By Peter Whoriskey
Washington Post Staff Writer
Friday, September 26, 2008
AT&T and Verizon, two of the nation's leading Internet service providers, pledged yesterday to refrain from tracking customer Web behavior unless they receive explicit permission to do so.
The announcement, made at a Senate committee hearing, represents a challenge to the rest of the Web world, where advertising is commonly delivered by companies that record a consumer's visits across multiple Web sites. The practice, known as "behavioral targeting," is largely invisible to customers and generally done without their consent.
"Verizon believes that before a company captures certain Internet-usage data . . . it should obtain meaningful, affirmative consent from consumers," said Thomas J. Tauke, Verizon executive vice president.
AT&T's chief privacy officer Dorothy Attwood made a similar pledge to legislators, and then, taking aim at Google she noted that AT&T's promise to get consumer consent is an advance over others in the industry.
"Google's practices exemplify the already-extensive use of online behavioral targeting," she said, citing for example its use of tracking cookies through DoubleClick, its display advertising arm. "We encourage all companies that engage in online behavioral advertising . . . likewise to adopt this affirmative advance consent paradigm."
Google issued a brief statement citing its membership in an industry group, the Network Advertising Initiative, that has guidelines for protecting consumer privacy. Those guidelines do not include such a broad requirement for consumer consent, however. Google also sought to distinguish between the tracking techniques that it and other Web companies employ from the arguably more invasive methods some Internet service providers have used.
Microsoft issued a statement saying they were "reviewing" the proposal.
Time Warner Cable, another major Internet service provider, said it supported requiring customer consent but emphasized that it should apply to "all companies involved in targeted online advertising."
Exactly how much information Internet service providers and Web sites ought to be able to gather about consumers has become a growing concern on Capitol Hill, Silicon Valley and elsewhere.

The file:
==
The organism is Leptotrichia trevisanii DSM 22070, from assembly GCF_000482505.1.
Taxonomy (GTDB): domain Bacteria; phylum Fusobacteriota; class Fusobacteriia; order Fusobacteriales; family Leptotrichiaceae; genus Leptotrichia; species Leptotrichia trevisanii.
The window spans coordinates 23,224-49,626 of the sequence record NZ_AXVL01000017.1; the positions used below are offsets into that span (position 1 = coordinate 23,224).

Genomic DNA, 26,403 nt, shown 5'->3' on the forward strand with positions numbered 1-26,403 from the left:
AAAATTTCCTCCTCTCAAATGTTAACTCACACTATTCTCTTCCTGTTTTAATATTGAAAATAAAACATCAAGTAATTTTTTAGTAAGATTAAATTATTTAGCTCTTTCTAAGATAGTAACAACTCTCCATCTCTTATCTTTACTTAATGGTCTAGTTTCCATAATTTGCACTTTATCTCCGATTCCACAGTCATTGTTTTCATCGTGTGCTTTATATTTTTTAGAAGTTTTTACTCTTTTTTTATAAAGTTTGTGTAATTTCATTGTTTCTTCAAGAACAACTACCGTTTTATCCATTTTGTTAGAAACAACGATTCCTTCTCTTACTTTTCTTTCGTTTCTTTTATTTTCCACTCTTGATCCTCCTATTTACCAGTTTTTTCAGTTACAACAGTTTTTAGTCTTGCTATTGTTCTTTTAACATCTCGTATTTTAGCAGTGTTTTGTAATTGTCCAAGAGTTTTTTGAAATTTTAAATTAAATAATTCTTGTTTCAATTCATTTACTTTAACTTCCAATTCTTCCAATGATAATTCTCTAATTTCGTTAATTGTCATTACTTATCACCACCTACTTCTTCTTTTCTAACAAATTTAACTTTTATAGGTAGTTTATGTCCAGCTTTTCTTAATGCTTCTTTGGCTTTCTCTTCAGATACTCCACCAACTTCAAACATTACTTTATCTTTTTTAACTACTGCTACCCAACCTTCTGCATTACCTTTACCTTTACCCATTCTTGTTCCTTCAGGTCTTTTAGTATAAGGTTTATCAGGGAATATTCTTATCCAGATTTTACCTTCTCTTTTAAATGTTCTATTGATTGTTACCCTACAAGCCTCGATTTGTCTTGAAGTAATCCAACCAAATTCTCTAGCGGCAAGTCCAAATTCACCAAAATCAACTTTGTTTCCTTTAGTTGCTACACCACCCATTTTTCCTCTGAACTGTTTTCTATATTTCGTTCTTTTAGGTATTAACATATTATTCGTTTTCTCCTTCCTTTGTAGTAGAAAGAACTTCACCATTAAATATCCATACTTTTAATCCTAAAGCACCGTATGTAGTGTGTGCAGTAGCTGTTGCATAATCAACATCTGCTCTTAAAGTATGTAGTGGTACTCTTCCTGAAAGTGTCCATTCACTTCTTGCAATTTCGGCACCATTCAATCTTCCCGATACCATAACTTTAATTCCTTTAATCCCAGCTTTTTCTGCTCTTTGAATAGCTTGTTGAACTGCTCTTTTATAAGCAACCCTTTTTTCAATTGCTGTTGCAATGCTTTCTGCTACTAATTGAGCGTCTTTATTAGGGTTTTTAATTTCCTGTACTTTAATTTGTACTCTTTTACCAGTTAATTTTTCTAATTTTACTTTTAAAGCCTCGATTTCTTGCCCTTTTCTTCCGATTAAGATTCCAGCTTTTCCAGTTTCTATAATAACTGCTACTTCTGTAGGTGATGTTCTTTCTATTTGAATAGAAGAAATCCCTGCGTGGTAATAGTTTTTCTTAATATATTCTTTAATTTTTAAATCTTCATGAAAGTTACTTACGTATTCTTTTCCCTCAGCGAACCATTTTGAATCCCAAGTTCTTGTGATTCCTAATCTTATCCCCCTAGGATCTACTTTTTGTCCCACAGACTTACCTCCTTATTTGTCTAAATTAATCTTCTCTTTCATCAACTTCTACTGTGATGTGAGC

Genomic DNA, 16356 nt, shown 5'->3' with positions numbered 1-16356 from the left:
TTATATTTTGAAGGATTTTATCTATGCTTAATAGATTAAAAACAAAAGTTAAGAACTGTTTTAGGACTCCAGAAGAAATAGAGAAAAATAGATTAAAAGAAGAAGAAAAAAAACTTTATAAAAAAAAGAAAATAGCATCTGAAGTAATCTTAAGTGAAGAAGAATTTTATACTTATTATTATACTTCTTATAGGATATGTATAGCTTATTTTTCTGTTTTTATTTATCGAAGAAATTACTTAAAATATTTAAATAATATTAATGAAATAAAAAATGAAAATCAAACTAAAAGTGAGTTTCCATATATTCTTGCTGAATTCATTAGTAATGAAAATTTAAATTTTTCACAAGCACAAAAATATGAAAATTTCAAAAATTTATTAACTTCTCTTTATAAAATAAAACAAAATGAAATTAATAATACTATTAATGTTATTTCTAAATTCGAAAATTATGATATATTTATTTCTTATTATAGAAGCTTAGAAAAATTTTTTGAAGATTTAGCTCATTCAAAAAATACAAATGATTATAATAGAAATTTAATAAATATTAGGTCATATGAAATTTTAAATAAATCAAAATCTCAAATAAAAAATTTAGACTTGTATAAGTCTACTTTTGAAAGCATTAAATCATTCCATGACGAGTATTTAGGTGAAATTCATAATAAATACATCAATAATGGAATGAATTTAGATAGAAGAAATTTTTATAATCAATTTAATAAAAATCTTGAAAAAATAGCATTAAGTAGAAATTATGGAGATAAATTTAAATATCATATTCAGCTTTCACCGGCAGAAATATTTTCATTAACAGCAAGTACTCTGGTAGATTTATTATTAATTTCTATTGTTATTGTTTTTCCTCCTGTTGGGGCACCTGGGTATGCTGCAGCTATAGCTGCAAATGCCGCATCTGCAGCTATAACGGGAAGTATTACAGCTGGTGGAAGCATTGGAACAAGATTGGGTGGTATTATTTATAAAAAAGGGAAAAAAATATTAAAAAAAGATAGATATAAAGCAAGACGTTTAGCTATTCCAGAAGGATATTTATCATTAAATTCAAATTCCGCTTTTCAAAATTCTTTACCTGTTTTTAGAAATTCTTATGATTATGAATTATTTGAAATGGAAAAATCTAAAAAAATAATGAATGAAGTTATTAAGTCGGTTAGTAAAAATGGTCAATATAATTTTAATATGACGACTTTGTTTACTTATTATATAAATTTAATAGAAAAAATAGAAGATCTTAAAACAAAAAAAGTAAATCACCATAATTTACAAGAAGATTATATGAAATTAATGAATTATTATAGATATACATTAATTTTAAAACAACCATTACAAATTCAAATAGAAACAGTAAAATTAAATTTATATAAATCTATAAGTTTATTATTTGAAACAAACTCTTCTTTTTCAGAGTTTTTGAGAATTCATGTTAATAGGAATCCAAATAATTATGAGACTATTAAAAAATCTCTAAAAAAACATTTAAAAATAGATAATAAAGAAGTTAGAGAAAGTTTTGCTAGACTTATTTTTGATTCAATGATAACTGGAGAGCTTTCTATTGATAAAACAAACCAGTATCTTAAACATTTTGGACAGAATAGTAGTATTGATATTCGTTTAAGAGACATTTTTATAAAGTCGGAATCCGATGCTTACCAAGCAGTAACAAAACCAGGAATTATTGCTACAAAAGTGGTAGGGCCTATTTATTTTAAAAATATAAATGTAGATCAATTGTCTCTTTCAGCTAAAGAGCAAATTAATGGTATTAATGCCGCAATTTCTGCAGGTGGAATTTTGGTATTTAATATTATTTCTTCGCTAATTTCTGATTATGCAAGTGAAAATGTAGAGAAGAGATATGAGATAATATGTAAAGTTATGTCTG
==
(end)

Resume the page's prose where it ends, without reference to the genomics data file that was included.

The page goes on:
Companies have built an array of techniques to record the actions of users as they move across the Internet -- namely tracking "cookies," "beacons" and "deep packet inspection," which essentially looks at every packet of information delivered on an Internet line. Those tactics allow companies to record what Web sites customers visit, what products they purchase, even what newspaper articles they read. Advertisers use this information to determine what ads to deliver to that person's computer.
The crux of the current dispute is whether consumers should have to "opt in" -- or affirmatively consent -- to be tracked or whether they should merely be given the opportunity to "opt out" of tracking if they don't like the idea.
Google, Microsoft and many other Web companies have espoused the "opt out" model.
They say this is enough to give consumers "control" over whether their activities are tracked.
Moreover, these Web companies minimize the privacy threat posed by the information collection, noting that the data is not linked to a person's name, but to a number or Internet address.
Finally, they argue that forcing users to "opt in" could wreck the Internet economy because so much of what is presented on the Web is supported by advertising. If given a choice and clear notice, most people probably would not "opt in" to tracking -- and advertising would suffer, industry officials said.
"If Congress required 'opt in' today, Congress would be back in tomorrow writing an Internet bailout bill," said Mike Zaneis, vice president of public policy for the Interactive Advertising Bureau, a trade group. "Every advertising platform and business model would be put at risk."
Today, as a matter of practice, only a small percentage of users avail themselves of the "opt out" choice they are commonly given.
A Consumer Reports National Research Center poll released yesterday found Americans are concerned and confused about their Internet privacy rights.
The poll, which Sen. Byron L. Dorgan (D-N.D.) cited during the hearing, showed that 72 percent of Americans are worried that their online behavior is being tracked and profiled by companies. Many also overestimate the extent to which the law protects their privacy.
According to the poll, 43 percent of Americans "incorrectly believe a court order is required to monitor activities online." Another 48 percent "incorrectly believe their consent is required for companies to use the personal information they collect from online activities."
House and Senate members have been holding hearings with an eye toward legislation regarding consumer privacy.
Some critics viewed yesterday's announcements skeptically, suggesting that even the stricter "opt in" scheme could pose problems. Mildly worded warnings could lull many people to "opt in" despite the risks, they said.
"What they should be saying is, 'We are going to be collecting every move of your mouse on every Web site on a second-by-second basis.' But that would scare too many people away," said Jeff Chester, of the Center for Digital Democracy. "They're going to craft some kind of proposal that claims to be informed consent but simply gives them political cover while they engage in full frontal behavioral targeting."